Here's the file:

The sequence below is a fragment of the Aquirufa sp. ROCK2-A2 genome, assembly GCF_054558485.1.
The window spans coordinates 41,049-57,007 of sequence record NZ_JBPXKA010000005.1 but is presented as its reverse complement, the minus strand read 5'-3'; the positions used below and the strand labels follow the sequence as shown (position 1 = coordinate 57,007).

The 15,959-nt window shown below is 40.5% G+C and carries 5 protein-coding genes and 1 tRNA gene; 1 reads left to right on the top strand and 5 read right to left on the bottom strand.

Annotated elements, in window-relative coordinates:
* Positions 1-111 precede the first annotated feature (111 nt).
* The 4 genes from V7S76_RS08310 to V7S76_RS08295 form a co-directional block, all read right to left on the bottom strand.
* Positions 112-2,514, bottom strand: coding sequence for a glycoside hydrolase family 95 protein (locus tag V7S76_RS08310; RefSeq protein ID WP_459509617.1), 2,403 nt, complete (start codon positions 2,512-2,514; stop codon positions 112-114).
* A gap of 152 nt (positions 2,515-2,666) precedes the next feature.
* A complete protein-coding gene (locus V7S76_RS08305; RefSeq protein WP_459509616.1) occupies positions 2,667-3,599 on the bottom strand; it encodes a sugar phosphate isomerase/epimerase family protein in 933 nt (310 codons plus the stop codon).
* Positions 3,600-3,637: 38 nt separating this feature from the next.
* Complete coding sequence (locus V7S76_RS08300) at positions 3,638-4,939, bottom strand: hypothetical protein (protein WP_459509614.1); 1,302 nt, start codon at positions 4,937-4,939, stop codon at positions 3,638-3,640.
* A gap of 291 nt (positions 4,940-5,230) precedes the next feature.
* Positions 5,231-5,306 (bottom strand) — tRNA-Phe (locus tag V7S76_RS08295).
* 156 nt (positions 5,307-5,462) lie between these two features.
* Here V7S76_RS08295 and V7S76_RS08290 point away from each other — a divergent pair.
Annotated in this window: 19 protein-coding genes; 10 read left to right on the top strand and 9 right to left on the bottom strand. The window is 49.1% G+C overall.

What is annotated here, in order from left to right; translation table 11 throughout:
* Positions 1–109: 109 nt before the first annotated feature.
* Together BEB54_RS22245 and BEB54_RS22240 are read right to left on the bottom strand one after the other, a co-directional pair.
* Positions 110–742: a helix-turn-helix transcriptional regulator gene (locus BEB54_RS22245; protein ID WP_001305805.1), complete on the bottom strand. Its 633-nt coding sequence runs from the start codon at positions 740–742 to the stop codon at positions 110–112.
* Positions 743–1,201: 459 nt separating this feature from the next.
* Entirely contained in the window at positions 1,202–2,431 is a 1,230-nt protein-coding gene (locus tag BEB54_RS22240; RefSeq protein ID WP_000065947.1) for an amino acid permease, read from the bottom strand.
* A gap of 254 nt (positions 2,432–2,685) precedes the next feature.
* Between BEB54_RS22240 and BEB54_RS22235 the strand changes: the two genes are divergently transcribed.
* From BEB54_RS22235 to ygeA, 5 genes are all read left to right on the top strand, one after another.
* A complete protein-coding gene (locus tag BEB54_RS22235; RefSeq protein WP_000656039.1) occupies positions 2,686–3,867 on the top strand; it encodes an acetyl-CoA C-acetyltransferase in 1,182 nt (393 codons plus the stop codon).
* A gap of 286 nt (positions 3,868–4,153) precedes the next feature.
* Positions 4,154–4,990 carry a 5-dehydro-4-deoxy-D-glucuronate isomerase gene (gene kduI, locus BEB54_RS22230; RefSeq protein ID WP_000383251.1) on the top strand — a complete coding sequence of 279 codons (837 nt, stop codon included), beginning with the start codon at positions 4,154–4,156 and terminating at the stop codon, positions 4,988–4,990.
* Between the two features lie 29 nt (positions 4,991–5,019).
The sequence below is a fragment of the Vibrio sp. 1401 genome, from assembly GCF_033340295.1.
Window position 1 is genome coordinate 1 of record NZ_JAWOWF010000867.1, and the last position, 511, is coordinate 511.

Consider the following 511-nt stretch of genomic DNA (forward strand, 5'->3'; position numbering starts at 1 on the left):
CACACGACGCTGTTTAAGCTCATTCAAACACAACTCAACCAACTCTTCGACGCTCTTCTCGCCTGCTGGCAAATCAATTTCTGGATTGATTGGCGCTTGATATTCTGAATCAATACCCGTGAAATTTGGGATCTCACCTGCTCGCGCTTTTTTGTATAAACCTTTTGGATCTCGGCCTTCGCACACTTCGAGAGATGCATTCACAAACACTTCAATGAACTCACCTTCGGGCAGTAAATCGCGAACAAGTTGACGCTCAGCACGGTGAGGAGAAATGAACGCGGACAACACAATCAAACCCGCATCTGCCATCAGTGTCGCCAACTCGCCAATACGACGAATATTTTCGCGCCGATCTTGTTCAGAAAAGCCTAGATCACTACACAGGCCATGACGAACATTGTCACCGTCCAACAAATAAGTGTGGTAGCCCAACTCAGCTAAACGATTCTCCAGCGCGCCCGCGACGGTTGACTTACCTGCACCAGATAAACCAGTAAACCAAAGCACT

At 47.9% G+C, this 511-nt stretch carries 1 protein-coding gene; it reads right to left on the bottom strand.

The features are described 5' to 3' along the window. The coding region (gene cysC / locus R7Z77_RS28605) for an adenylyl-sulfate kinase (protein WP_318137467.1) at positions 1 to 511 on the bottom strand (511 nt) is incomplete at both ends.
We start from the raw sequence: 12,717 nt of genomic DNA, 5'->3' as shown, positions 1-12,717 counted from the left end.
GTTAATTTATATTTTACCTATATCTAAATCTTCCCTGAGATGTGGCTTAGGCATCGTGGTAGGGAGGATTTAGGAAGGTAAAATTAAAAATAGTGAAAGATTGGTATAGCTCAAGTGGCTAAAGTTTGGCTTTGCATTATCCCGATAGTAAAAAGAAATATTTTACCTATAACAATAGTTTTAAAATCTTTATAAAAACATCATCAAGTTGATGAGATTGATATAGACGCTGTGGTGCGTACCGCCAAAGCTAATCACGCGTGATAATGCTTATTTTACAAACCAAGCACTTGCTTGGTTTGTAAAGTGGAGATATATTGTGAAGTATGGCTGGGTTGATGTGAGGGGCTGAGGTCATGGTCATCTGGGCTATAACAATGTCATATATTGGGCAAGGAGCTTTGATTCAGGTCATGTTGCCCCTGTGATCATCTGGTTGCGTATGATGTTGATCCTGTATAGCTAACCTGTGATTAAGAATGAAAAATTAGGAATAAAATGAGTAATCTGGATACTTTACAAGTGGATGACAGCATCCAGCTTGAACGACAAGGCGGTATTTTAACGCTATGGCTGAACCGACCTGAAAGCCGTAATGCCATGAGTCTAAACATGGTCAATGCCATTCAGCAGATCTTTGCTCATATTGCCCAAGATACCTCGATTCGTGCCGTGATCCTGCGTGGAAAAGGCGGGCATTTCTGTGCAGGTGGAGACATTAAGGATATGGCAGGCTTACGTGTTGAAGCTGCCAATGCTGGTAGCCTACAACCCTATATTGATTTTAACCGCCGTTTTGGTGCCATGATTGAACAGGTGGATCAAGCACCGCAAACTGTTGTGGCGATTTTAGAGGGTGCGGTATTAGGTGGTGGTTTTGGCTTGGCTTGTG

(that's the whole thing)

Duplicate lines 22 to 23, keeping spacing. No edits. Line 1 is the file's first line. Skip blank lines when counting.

* Entirely contained in the window at positions 1,202–2,431 is a 1,230-nt protein-coding gene (locus tag BEB54_RS22240; RefSeq protein ID WP_000065947.1) for an amino acid permease, read from the bottom strand.
* A gap of 254 nt (positions 2,432–2,685) precedes the next feature.